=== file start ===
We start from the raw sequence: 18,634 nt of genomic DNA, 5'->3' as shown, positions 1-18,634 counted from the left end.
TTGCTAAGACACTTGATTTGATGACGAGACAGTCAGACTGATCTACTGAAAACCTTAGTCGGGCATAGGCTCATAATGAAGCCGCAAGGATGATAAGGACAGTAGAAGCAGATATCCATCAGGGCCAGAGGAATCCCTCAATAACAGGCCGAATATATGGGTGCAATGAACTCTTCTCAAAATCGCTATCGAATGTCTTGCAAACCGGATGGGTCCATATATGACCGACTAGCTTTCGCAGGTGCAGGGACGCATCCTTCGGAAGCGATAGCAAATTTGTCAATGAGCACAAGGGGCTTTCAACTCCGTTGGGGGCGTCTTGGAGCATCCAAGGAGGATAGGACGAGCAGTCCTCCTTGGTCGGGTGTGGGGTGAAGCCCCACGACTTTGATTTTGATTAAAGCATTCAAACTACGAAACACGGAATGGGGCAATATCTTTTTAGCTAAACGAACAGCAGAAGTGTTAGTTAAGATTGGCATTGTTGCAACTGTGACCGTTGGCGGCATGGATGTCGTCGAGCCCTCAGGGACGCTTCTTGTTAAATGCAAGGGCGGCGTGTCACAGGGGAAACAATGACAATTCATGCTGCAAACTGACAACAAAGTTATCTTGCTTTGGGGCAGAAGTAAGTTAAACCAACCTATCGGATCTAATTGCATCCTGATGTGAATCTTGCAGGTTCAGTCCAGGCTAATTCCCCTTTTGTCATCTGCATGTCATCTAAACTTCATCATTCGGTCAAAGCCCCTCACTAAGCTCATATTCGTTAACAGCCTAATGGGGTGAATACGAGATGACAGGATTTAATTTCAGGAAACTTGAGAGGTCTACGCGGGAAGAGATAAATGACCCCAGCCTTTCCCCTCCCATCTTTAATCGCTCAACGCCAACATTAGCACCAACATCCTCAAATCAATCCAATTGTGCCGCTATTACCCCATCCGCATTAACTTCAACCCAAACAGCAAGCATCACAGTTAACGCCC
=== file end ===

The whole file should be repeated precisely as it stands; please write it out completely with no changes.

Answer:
We start from the raw sequence: 18,634 nt of genomic DNA, 5'->3' as shown, positions 1-18,634 counted from the left end.
TTGCTAAGACACTTGATTTGATGACGAGACAGTCAGACTGATCTACTGAAAACCTTAGTCGGGCATAGGCTCATAATGAAGCCGCAAGGATGATAAGGACAGTAGAAGCAGATATCCATCAGGGCCAGAGGAATCCCTCAATAACAGGCCGAATATATGGGTGCAATGAACTCTTCTCAAAATCGCTATCGAATGTCTTGCAAACCGGATGGGTCCATATATGACCGACTAGCTTTCGCAGGTGCAGGGACGCATCCTTCGGAAGCGATAGCAAATTTGTCAATGAGCACAAGGGGCTTTCAACTCCGTTGGGGGCGTCTTGGAGCATCCAAGGAGGATAGGACGAGCAGTCCTCCTTGGTCGGGTGTGGGGTGAAGCCCCACGACTTTGATTTTGATTAAAGCATTCAAACTACGAAACACGGAATGGGGCAATATCTTTTTAGCTAAACGAACAGCAGAAGTGTTAGTTAAGATTGGCATTGTTGCAACTGTGACCGTTGGCGGCATGGATGTCGTCGAGCCCTCAGGGACGCTTCTTGTTAAATGCAAGGGCGGCGTGTCACAGGGGAAACAATGACAATTCATGCTGCAAACTGACAACAAAGTTATCTTGCTTTGGGGCAGAAGTAAGTTAAACCAACCTATCGGATCTAATTGCATCCTGATGTGAATCTTGCAGGTTCAGTCCAGGCTAATTCCCCTTTTGTCATCTGCATGTCATCTAAACTTCATCATTCGGTCAAAGCCCCTCACTAAGCTCATATTCGTTAACAGCCTAATGGGGTGAATACGAGATGACAGGATTTAATTTCAGGAAACTTGAGAGGTCTACGCGGGAAGAGATAAATGACCCCAGCCTTTCCCCTCCCATCTTTAATCGCTCAACGCCAACATTAGCACCAACATCCTCAAATCAATCCAATTGTGCCGCTATTACCCCATCCGCATTAACTTCAACCCAAACAGCAAGCATCACAGTTAACGCCC